A LONGSTANDING TRADITION
As early as the 13th century, surgeons used humor as a crude, anesthetic-like distraction for patients enduring agonizing procedures. Laughter or humor therapy really started gaining credibility in 1979, when Norman Cousins touted the analgesic properties of laughter in his book Anatomy of an Illness. Cousins, who suffered from a rare form of spinal arthritis, found that a 10-minute dose of jocularity brought him two hours of pain relief. Research suggests that Cousins was onto something.
Just like exercise, the physical act of laughing releases endorphins, feel-good hormones that function as the body’s natural painkillers and are also known to cause a “runner’s high.” Findings from a 2011 study conducted at the University of Oxford in England found that watching 15 minutes of a comedy program with others increases one’s pain threshold by as much as 10 percent. At the same time, these endorphins decrease levels of cortisol, the hormone that floods the body during periods of chronic stress.
“We know that chronic stress compromises the immune system, tenses muscles, slows digestion and elevates blood pressure. Laughing counteracts these negative effects,” explains psychologist Steve Wilson, founder of the World Laughter Tour, an organization that certifies laughter club leaders, including some of the ones at CTCA. Wilson was 20 years old when he lost his mother to ovarian cancer. “I learned you should never postpone joy,” he says.
Humor researchers at Loma Linda University in California have made other interesting discoveries. It seems that simply anticipating a funny occurrence, like waiting for a joke’s punchline, is enough to open endorphin floodgates. And for those suffering from memory problems brought on by cancer treatments, findings indicate that laughter may boost short-term memory by as much as 20 percent. A small 2010 study in the American Journal of Cardiology found that laughter’s positive effects, including lowering blood pressure, can last up to 24 hours.TAPPING INTO THE LIGHTER SIDE OF LIFE
At Montefiore-Einstein Center for Cancer Care in Bronx, N.Y., patients and their loved ones swap jokes and humorous stories in a monthly support program called Strength Through Laughter. While the meetings have an educational component—covering topics like pain management, improved sleep or stress relief—people mostly come for the laughs.
“Joking around gives people a mini-vacation from the gravity of their situation. It’s a mental pick-me-up,” says Gloria Nelson, a senior oncology social worker who started the program in 2008. Nelson incorporates a fun theme into each meeting, such as a Halloween costume party or a summertime barbecue. “We try to focus on the positive, good things happening in people’s lives,” she says.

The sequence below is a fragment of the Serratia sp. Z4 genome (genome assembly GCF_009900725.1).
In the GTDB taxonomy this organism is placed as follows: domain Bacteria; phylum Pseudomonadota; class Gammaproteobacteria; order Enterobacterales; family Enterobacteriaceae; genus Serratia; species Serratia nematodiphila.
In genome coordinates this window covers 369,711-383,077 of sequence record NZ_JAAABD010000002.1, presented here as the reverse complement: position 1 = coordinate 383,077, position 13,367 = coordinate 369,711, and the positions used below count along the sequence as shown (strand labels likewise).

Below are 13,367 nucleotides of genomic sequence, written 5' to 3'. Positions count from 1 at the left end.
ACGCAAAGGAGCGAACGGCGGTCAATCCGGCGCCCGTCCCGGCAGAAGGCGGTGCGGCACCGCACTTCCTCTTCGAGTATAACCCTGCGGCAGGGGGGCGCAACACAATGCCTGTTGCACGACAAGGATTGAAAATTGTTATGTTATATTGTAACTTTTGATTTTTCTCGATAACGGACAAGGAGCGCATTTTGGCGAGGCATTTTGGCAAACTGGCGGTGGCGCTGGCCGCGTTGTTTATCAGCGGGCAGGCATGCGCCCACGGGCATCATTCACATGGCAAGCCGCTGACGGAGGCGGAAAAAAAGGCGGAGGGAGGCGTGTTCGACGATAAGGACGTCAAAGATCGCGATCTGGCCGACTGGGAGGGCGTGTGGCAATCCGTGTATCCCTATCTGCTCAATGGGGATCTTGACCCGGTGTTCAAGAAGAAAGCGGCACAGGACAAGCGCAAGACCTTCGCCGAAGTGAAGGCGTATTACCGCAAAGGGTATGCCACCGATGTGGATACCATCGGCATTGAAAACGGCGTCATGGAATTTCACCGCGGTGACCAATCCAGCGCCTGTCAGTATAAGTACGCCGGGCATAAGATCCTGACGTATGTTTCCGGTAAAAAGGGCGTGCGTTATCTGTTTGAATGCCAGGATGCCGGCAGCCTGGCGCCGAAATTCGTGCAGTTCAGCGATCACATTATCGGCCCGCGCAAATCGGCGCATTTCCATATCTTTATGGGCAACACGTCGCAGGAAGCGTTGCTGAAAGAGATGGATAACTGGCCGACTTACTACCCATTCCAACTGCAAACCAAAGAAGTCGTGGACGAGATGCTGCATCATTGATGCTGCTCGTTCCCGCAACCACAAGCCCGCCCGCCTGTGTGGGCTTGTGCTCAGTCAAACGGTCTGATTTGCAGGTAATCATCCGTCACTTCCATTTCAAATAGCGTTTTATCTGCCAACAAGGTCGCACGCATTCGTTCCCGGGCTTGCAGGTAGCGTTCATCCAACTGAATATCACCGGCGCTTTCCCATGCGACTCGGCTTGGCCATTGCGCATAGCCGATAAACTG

Aida Vega, of Bronx, N.Y., compares the Strength Through Laughter sessions to receiving hugs from friends. “People with cancer deserve to have a good time, too,” says the 77-year-old breast cancer survivor. “I might start a session feeling a little down, but I always leave with a smile.” Despite the positive powers of laughter, Nelson acknowledges that her sessions aren’t right for everyone. “People who are angry or struggling to accept their situations probably need a different type of support group or individual counseling.”
With Laughter Club, the weekly CTCA program that tickled Robinson’s funny bone, mental health specialists or social workers guide a series of amusing exercises. For example, participants start by placing their fingertips on their cheekbones while making “ha ha” sounds, their chests while making “hee hee” sounds, and their bellies while making “ho ho” sounds until they’re vibrating from head to toe with laughter. “It’s virtually impossible to not be truly laughing when you finish,” says Katherine Puckett, CTCA’s national director of mind-body medicine.
Puckett admits she worried about offending people when she started CTCA’s therapeutic humor program more than a decade ago. “By its nature, cancer is not a lighthearted topic. It’s serious business,” she acknowledges. What she discovered, though, is that a little bit of levity during tough times encourages people to be more kind to themselves and to others. It also helps patients and their loved ones to gradually become more accepting of their circumstances. “People say, ‘I haven’t laughed like that in months. I had forgotten how good it feels,’” she says. “The sessions are a reminder to live it up and enjoy yourself.”HUMOR ON THE HOME FRONT
The movement’s motto is “laugh for no reason.” “You don’t need to get the joke, feel good, or even have a reason to laugh!” explains the website for the American School of Laughter Yoga (ASLY; laughteryogaamerica.com).
Patients, survivors or caregivers may be able to find such classes in their areas by visiting the organization’s site and using the search function. And anyone, anywhere, can create a new community laughter club, described by ASLY as “social clubs run by volunteers where like-minded people get together just to laugh as a form of exercise.”
Don’t feel like joining an organized program? Look for a giggle on television or YouTube, in comedy clubs or comic strips, in the company of funny friends, children or pets, or on outings to fun places like bowling alleys or karaoke nights. Or, turn the tables and become the joke teller. Plenty of jokes can be found online at LaughFactory.com or Comedy Central, or try recounting embarrassing moments, which can be both funny and liberating.